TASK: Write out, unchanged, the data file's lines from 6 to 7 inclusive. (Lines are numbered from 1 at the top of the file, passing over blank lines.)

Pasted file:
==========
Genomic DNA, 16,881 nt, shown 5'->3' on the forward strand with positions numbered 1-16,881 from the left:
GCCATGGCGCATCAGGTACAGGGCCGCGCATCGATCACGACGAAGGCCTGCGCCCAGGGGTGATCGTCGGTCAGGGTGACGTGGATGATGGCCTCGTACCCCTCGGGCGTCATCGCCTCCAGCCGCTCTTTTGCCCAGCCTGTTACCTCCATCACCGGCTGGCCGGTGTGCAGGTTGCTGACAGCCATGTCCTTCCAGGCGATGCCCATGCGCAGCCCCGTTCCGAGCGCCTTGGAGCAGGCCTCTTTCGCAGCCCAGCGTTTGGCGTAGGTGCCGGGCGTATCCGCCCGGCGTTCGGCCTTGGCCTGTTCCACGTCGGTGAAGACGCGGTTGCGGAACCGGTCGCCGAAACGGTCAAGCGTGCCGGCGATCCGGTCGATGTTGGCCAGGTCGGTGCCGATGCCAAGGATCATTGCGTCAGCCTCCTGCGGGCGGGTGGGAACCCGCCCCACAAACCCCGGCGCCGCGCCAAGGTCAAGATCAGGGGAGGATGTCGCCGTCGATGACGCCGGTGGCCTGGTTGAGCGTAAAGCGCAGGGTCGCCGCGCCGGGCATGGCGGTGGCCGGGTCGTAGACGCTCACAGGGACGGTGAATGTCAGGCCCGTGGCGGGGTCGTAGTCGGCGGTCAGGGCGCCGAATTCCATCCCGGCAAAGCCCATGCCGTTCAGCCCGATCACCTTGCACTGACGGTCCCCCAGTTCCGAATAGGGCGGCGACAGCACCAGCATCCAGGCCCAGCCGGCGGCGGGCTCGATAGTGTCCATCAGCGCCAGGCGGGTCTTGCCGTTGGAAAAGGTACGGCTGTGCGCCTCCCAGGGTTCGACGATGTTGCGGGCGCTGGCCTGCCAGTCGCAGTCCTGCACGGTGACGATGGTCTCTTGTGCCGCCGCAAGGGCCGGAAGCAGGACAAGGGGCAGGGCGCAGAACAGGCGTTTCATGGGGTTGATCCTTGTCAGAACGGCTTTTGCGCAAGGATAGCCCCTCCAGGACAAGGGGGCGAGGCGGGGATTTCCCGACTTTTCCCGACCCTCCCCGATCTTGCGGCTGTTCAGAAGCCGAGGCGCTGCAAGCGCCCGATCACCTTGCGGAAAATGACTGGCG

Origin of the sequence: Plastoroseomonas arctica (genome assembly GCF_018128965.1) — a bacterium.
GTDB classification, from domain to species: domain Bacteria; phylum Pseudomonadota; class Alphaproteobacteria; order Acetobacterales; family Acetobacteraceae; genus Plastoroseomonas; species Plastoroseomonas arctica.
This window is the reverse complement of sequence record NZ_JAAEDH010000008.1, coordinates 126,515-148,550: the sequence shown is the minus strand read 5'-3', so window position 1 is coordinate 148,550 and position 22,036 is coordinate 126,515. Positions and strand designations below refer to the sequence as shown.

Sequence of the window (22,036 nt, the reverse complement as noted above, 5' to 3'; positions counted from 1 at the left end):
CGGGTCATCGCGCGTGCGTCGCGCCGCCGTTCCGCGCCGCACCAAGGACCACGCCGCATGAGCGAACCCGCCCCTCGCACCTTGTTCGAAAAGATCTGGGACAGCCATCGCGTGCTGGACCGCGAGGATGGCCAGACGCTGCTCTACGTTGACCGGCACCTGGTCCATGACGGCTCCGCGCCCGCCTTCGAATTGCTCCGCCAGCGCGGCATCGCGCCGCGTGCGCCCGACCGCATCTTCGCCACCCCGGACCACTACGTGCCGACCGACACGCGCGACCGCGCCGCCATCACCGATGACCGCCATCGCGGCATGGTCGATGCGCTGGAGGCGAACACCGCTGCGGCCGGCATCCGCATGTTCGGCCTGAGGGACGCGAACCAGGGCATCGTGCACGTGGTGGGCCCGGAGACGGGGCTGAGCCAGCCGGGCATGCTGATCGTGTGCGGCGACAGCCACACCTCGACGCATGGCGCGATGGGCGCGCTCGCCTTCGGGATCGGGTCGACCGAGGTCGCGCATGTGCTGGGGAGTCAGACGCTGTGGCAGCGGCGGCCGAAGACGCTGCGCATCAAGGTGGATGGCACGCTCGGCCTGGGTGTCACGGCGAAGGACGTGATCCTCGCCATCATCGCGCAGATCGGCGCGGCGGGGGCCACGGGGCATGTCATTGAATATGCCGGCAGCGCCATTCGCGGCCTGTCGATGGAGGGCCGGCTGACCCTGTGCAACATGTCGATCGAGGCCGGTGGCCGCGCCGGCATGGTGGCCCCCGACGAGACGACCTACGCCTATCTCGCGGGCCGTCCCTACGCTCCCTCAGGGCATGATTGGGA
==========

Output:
Sequence of the window (22,036 nt, the reverse complement as noted above, 5' to 3'; positions counted from 1 at the left end):
CGGGTCATCGCGCGTGCGTCGCGCCGCCGTTCCGCGCCGCACCAAGGACCACGCCGCATGAGCGAACCCGCCCCTCGCACCTTGTTCGAAAAGATCTGGGACAGCCATCGCGTGCTGGACCGCGAGGATGGCCAGACGCTGCTCTACGTTGACCGGCACCTGGTCCATGACGGCTCCGCGCCCGCCTTCGAATTGCTCCGCCAGCGCGGCATCGCGCCGCGTGCGCCCGACCGCATCTTCGCCACCCCGGACCACTACGTGCCGACCGACACGCGCGACCGCGCCGCCATCACCGATGACCGCCATCGCGGCATGGTCGATGCGCTGGAGGCGAACACCGCTGCGGCCGGCATCCGCATGTTCGGCCTGAGGGACGCGAACCAGGGCATCGTGCACGTGGTGGGCCCGGAGACGGGGCTGAGCCAGCCGGGCATGCTGATCGTGTGCGGCGACAGCCACACCTCGACGCATGGCGCGATGGGCGCGCTCGCCTTCGGGATCGGGTCGACCGAGGTCGCGCATGTGCTGGGGAGTCAGACGCTGTGGCAGCGGCGGCCGAAGACGCTGCGCATCAAGGTGGATGGCACGCTCGGCCTGGGTGTCACGGCGAAGGACGTGATCCTCGCCATCATCGCGCAGATCGGCGCGGCGGGGGCCACGGGGCATGTCATTGAATATGCCGGCAGCGCCATTCGCGGCCTGTCGATGGAGGGCCGGCTGACCCTGTGCAACATGTCGATCGAGGCCGGTGGCCGCGCCGGCATGGTGGCCCCCGACGAGACGACCTACGCCTATCTCGCGGGCCGTCCCTACGCTCCCTCAGGGCATGATTGGGA